A full day seminar featuring Jesse Liberty from Liberty Associates, Inc and OReilly Media. This workshop is being coordinated by Dr. Yi-Ching Kao, Assistant Professor in the MIS area at the Lubar School of Business, University of Wisconsin - Milwaukee.
This workshop is focused on Microsoft’s new development technology, .NET 3, and how it fosters true n-tier development. We will zero in on the three key pillars of .NET 3: Windows Presentation Foundation (and its underlying markup language, XAML); Windows Workflow, as the new business layer; and Windows Communications Foundation, as an example of contract-based programming.
XAML and WPF
Until .NET 3, web applications were written with “markup” languages such as HTML, while Windows applications were not. We may have dragged controls onto forms, but the creation of the controls and their properties were managed by the development environment or were instantiated them programmatically at runtime.
.NET 3 changed all that with the introduction of XAML (pronounced "zamel" to rhyme with "camel"). XAML is (almost) an acronym for eXtensible Application Markup Language. There are two key things to know about XAML. First, it is a mark up language for creating Windows applications, just as HTML is a mark up language for creating web applications. Second, every XAML object corresponds exactly to a CLR object, so anything you can create declaratively in XAML, you can create programmatically in C# and vice versa. We will use XAML to build simple WPF applications
Microsoft’s Windows Workflow Foundation is a programming framework that enables the creation of reactive programs designed to respond to external stimuli. It is an implementation of an important new idea that has found its way into programming recently. Programmers, seeing the power of runtimes, are now starting to ask for the incorporation of design as data in the same way type definitions are available as data. Runtimes have shown the value of machine readable representations. The question naturally arises, Why can I not easily and simply model control flow, logic constructs, concurrency, and other design-time constructs as data in the same way I can model methods, fields, and classes? The answer: there is no good reason not to be able to do that.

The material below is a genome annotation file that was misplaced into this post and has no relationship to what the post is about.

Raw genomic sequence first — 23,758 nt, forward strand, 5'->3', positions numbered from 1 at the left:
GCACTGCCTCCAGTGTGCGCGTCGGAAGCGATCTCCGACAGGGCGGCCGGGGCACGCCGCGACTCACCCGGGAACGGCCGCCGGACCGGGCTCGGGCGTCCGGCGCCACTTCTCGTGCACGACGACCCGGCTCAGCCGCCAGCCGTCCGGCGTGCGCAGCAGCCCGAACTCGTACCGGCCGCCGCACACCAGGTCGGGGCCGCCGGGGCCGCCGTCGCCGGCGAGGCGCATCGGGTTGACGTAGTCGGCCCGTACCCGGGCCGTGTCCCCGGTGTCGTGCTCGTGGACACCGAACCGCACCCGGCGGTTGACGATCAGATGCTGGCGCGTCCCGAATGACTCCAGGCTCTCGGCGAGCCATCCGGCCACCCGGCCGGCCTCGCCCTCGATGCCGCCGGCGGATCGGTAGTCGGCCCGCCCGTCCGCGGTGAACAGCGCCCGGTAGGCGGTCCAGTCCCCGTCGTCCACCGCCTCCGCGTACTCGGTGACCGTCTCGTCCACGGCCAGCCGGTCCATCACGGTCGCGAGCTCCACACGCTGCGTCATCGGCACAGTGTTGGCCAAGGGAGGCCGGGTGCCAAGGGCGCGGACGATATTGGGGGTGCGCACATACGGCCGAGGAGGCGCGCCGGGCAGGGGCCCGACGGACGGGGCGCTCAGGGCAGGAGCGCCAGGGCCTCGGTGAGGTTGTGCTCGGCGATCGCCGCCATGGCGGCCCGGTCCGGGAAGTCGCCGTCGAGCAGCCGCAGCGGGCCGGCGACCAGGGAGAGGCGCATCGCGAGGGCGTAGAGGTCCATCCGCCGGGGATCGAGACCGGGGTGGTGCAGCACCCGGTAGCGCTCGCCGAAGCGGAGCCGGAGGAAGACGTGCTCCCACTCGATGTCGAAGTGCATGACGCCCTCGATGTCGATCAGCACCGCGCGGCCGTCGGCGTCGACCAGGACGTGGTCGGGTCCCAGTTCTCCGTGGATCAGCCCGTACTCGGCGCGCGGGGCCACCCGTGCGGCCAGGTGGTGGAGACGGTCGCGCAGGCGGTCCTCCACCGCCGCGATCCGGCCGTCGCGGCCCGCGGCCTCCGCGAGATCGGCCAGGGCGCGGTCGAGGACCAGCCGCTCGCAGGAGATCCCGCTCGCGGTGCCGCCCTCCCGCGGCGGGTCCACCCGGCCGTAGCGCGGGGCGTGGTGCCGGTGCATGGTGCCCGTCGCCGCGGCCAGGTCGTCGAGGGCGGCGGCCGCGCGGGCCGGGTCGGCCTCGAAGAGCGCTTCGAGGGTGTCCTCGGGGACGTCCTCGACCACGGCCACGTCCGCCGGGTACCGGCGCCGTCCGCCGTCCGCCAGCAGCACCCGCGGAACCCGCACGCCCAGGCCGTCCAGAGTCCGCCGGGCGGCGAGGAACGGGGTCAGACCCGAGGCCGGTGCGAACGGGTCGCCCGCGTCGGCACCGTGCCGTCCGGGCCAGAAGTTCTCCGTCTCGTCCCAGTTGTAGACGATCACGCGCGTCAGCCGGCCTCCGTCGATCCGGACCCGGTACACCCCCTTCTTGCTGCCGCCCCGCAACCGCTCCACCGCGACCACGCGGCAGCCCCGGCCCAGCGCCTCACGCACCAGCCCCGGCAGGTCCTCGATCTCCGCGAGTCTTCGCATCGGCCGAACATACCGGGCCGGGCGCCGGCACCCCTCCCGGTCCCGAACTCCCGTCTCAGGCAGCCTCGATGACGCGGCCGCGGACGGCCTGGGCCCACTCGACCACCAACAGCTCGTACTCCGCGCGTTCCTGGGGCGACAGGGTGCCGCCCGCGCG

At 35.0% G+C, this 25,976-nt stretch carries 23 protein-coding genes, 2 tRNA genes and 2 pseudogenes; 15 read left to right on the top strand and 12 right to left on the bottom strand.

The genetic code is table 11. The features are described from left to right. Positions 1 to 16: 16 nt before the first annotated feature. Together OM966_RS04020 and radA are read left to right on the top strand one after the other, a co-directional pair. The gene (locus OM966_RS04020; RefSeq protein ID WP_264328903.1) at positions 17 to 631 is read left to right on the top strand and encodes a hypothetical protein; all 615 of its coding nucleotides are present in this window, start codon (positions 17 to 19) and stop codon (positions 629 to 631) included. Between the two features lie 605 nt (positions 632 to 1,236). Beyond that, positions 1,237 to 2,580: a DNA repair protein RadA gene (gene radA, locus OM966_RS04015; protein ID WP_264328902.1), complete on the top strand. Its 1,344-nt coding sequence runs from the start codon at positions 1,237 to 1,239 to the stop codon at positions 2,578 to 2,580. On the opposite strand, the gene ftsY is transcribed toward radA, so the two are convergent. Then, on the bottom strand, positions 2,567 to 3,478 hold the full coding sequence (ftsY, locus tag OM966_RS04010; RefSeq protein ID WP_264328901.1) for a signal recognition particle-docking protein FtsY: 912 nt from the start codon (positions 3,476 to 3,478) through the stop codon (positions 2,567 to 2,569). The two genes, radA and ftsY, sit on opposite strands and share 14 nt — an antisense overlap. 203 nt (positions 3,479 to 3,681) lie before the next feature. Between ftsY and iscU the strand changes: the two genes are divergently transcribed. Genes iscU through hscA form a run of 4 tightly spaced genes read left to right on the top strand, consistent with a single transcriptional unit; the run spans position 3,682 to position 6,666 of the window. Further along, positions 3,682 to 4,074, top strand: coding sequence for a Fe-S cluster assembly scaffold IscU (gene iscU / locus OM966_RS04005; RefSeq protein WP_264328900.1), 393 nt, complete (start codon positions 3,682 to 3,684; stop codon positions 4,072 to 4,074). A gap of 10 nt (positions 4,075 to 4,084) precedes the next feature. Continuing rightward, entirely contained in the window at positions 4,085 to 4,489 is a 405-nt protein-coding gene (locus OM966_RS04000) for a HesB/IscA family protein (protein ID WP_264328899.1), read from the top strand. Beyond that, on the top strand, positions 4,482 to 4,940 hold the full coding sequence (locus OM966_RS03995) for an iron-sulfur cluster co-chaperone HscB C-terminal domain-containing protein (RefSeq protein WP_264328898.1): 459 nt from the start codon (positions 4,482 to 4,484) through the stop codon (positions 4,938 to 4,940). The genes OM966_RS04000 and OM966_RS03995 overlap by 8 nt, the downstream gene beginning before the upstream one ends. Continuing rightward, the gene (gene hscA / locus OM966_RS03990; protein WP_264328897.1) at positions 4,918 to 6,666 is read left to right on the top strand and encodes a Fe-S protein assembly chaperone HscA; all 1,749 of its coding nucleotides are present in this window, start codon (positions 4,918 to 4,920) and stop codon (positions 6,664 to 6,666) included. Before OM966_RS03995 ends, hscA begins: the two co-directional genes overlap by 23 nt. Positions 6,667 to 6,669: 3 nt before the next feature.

We will be examining the new WCF technology specifically as it works with WPF and Workflow to foster true n-tier applications. The thrust of this discussion will be that .NET 3 finally fosters the creation of separation of presentation, business, and data layers in a way that .NET 2 struggled with and, to some degree, made difficult.
About the speaker
Jesse Liberty, a Microsoft MVP, is the author of Programming .NET 3, Getting Started with .NET 3, Programming ASP.NET, Programming C#, Programming Visual Basic 2005, and a dozen other bestselling books on software development as well as dozens of on-line and in-print articles. He has been a featured speaker at many leading industry events and on .NET Rocks and other radio and internet podcasts. Wikipedia hs recognized him as an expert in .NET. Liberty has been a VP for Citibank, a Distinguished Engineer for AT&T, and a software architect for PBS/Learning Link. For the past decade he has provided contract programming and training through Liberty Associates, Inc., and can be reached at www.jliberty.com where he provides a private support forum for his books and articles, and links to his technical and political blogs.
Who should Attend?
This workshop is targeted at current .NET 2 programmers, computer science students, C++, C#, VB.NET, and Java programmers, and anyone interested in the future of software development (either web or Windows) on the Microsoft platform.
Dr. Yi-Ching Kao, Assistant Professor in the MIS area at the Sheldon B. Lubar School of Business, University of Wisconsin–Milwaukee, will coordinate this workshop.